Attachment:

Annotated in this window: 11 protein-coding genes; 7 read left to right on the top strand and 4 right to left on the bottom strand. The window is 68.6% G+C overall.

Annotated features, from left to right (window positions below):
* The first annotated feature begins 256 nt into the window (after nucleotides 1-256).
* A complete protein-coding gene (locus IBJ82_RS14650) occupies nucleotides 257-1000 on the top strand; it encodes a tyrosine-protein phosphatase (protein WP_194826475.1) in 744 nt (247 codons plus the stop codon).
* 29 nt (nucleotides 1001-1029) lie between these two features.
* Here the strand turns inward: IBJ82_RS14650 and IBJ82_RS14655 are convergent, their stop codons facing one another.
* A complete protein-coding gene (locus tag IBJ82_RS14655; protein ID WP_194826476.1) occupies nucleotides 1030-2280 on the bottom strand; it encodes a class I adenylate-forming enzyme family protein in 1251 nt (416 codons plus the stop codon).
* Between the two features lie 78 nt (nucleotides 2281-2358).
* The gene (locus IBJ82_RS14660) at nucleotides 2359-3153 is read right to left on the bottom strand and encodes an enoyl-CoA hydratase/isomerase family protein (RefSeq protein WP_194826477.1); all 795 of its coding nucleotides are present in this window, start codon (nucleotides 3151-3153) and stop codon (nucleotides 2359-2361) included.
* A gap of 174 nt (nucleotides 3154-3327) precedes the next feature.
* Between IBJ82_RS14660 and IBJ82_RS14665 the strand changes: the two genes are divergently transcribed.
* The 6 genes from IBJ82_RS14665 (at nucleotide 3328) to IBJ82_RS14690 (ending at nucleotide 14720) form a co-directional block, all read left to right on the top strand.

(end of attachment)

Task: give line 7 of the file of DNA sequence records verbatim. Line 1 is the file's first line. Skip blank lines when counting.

* A complete protein-coding gene (locus tag IBJ82_RS14655; protein ID WP_194826476.1) occupies nucleotides 1030-2280 on the bottom strand; it encodes a class I adenylate-forming enzyme family protein in 1251 nt (416 codons plus the stop codon).